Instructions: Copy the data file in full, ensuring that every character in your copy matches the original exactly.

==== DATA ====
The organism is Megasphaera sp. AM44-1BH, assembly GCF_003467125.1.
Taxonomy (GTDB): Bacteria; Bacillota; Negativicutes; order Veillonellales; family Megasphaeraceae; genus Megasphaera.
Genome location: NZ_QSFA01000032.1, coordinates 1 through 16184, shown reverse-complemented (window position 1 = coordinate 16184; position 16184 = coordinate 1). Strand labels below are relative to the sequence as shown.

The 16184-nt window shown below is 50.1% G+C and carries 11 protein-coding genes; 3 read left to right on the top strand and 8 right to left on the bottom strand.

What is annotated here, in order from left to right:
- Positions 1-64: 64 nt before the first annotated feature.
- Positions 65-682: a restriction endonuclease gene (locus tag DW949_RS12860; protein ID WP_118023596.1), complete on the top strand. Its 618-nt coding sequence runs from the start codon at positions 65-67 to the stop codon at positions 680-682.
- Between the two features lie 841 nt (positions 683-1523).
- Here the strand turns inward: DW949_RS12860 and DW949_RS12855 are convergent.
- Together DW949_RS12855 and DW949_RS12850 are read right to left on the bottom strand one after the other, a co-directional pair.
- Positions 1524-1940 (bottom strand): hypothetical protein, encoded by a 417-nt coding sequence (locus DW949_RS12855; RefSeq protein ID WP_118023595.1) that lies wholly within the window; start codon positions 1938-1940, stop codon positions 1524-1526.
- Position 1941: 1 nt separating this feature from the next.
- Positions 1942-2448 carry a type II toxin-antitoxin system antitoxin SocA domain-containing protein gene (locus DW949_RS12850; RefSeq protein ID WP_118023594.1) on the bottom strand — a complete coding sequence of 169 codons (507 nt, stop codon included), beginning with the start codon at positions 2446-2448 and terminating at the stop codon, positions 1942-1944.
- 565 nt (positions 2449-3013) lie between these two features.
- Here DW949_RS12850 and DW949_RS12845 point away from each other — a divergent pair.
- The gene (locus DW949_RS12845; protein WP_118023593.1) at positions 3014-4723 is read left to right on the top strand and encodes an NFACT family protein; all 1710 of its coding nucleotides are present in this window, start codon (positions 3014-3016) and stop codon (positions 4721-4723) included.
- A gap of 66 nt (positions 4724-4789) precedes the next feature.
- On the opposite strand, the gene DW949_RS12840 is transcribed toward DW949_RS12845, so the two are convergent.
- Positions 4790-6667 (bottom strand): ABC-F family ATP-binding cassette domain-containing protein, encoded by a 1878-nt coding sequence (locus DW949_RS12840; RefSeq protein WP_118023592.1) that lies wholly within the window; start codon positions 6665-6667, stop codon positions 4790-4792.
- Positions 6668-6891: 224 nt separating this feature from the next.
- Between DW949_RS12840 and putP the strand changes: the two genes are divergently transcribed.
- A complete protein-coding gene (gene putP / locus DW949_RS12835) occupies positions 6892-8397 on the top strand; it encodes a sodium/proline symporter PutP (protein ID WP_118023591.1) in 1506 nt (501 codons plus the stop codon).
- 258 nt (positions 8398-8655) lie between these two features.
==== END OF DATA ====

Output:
The organism is Megasphaera sp. AM44-1BH, assembly GCF_003467125.1.
Taxonomy (GTDB): Bacteria; Bacillota; Negativicutes; order Veillonellales; family Megasphaeraceae; genus Megasphaera.
Genome location: NZ_QSFA01000032.1, coordinates 1 through 16184, shown reverse-complemented (window position 1 = coordinate 16184; position 16184 = coordinate 1). Strand labels below are relative to the sequence as shown.

The 16184-nt window shown below is 50.1% G+C and carries 11 protein-coding genes; 3 read left to right on the top strand and 8 right to left on the bottom strand.

What is annotated here, in order from left to right:
- Positions 1-64: 64 nt before the first annotated feature.
- Positions 65-682: a restriction endonuclease gene (locus tag DW949_RS12860; protein ID WP_118023596.1), complete on the top strand. Its 618-nt coding sequence runs from the start codon at positions 65-67 to the stop codon at positions 680-682.
- Between the two features lie 841 nt (positions 683-1523).
- Here the strand turns inward: DW949_RS12860 and DW949_RS12855 are convergent.
- Together DW949_RS12855 and DW949_RS12850 are read right to left on the bottom strand one after the other, a co-directional pair.
- Positions 1524-1940 (bottom strand): hypothetical protein, encoded by a 417-nt coding sequence (locus DW949_RS12855; RefSeq protein ID WP_118023595.1) that lies wholly within the window; start codon positions 1938-1940, stop codon positions 1524-1526.
- Position 1941: 1 nt separating this feature from the next.
- Positions 1942-2448 carry a type II toxin-antitoxin system antitoxin SocA domain-containing protein gene (locus DW949_RS12850; RefSeq protein ID WP_118023594.1) on the bottom strand — a complete coding sequence of 169 codons (507 nt, stop codon included), beginning with the start codon at positions 2446-2448 and terminating at the stop codon, positions 1942-1944.
- 565 nt (positions 2449-3013) lie between these two features.
- Here DW949_RS12850 and DW949_RS12845 point away from each other — a divergent pair.
- The gene (locus DW949_RS12845; protein WP_118023593.1) at positions 3014-4723 is read left to right on the top strand and encodes an NFACT family protein; all 1710 of its coding nucleotides are present in this window, start codon (positions 3014-3016) and stop codon (positions 4721-4723) included.
- A gap of 66 nt (positions 4724-4789) precedes the next feature.
- On the opposite strand, the gene DW949_RS12840 is transcribed toward DW949_RS12845, so the two are convergent.
- Positions 4790-6667 (bottom strand): ABC-F family ATP-binding cassette domain-containing protein, encoded by a 1878-nt coding sequence (locus DW949_RS12840; RefSeq protein WP_118023592.1) that lies wholly within the window; start codon positions 6665-6667, stop codon positions 4790-4792.
- Positions 6668-6891: 224 nt separating this feature from the next.
- Between DW949_RS12840 and putP the strand changes: the two genes are divergently transcribed.
- A complete protein-coding gene (gene putP / locus DW949_RS12835) occupies positions 6892-8397 on the top strand; it encodes a sodium/proline symporter PutP (protein ID WP_118023591.1) in 1506 nt (501 codons plus the stop codon).
- 258 nt (positions 8398-8655) lie between these two features.